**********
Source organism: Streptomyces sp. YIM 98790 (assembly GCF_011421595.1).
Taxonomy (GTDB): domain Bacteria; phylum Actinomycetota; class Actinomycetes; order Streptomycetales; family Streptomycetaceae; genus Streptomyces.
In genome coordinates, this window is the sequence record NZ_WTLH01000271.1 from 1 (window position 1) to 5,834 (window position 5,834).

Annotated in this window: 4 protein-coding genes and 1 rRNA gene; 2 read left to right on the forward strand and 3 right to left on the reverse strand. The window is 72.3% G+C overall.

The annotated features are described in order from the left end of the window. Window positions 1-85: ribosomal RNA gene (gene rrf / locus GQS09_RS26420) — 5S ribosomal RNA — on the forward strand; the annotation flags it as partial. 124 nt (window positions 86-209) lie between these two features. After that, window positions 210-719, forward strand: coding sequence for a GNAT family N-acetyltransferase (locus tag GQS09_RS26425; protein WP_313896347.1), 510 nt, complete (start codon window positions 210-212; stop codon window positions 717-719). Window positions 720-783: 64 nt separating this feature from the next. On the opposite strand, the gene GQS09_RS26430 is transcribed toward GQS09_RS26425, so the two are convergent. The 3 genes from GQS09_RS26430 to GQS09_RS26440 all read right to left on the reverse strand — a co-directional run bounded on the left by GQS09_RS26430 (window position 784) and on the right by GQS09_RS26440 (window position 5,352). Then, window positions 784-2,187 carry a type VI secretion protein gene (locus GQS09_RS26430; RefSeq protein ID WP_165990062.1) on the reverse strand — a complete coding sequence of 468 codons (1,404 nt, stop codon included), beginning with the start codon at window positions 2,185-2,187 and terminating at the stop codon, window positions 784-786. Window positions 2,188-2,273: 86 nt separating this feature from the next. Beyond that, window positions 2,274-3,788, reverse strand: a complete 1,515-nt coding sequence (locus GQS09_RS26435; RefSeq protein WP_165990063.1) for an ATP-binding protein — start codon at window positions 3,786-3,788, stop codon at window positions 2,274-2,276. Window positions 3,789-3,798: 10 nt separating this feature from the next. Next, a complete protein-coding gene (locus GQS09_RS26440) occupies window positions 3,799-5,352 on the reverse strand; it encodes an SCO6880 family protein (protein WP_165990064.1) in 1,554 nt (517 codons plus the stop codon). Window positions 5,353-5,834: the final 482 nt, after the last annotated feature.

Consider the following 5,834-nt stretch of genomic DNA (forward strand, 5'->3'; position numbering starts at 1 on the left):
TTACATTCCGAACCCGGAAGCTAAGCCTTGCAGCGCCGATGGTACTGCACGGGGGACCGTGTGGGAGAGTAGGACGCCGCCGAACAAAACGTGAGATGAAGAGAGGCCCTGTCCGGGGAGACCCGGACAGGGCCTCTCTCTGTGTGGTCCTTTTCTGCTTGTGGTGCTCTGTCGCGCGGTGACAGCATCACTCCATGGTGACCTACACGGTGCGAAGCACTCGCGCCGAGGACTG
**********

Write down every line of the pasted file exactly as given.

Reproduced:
Source organism: Streptomyces sp. YIM 98790 (assembly GCF_011421595.1).
Taxonomy (GTDB): domain Bacteria; phylum Actinomycetota; class Actinomycetes; order Streptomycetales; family Streptomycetaceae; genus Streptomyces.
In genome coordinates, this window is the sequence record NZ_WTLH01000271.1 from 1 (window position 1) to 5,834 (window position 5,834).

Annotated in this window: 4 protein-coding genes and 1 rRNA gene; 2 read left to right on the forward strand and 3 right to left on the reverse strand. The window is 72.3% G+C overall.

The annotated features are described in order from the left end of the window. Window positions 1-85: ribosomal RNA gene (gene rrf / locus GQS09_RS26420) — 5S ribosomal RNA — on the forward strand; the annotation flags it as partial. 124 nt (window positions 86-209) lie between these two features. After that, window positions 210-719, forward strand: coding sequence for a GNAT family N-acetyltransferase (locus tag GQS09_RS26425; protein WP_313896347.1), 510 nt, complete (start codon window positions 210-212; stop codon window positions 717-719). Window positions 720-783: 64 nt separating this feature from the next. On the opposite strand, the gene GQS09_RS26430 is transcribed toward GQS09_RS26425, so the two are convergent. The 3 genes from GQS09_RS26430 to GQS09_RS26440 all read right to left on the reverse strand — a co-directional run bounded on the left by GQS09_RS26430 (window position 784) and on the right by GQS09_RS26440 (window position 5,352). Then, window positions 784-2,187 carry a type VI secretion protein gene (locus GQS09_RS26430; RefSeq protein ID WP_165990062.1) on the reverse strand — a complete coding sequence of 468 codons (1,404 nt, stop codon included), beginning with the start codon at window positions 2,185-2,187 and terminating at the stop codon, window positions 784-786. Window positions 2,188-2,273: 86 nt separating this feature from the next. Beyond that, window positions 2,274-3,788, reverse strand: a complete 1,515-nt coding sequence (locus GQS09_RS26435; RefSeq protein WP_165990063.1) for an ATP-binding protein — start codon at window positions 3,786-3,788, stop codon at window positions 2,274-2,276. Window positions 3,789-3,798: 10 nt separating this feature from the next. Next, a complete protein-coding gene (locus GQS09_RS26440) occupies window positions 3,799-5,352 on the reverse strand; it encodes an SCO6880 family protein (protein WP_165990064.1) in 1,554 nt (517 codons plus the stop codon). Window positions 5,353-5,834: the final 482 nt, after the last annotated feature.

Consider the following 5,834-nt stretch of genomic DNA (forward strand, 5'->3'; position numbering starts at 1 on the left):
TTACATTCCGAACCCGGAAGCTAAGCCTTGCAGCGCCGATGGTACTGCACGGGGGACCGTGTGGGAGAGTAGGACGCCGCCGAACAAAACGTGAGATGAAGAGAGGCCCTGTCCGGGGAGACCCGGACAGGGCCTCTCTCTGTGTGGTCCTTTTCTGCTTGTGGTGCTCTGTCGCGCGGTGACAGCATCACTCCATGGTGACCTACACGGTGCGAAGCACTCGCGCCGAGGACTG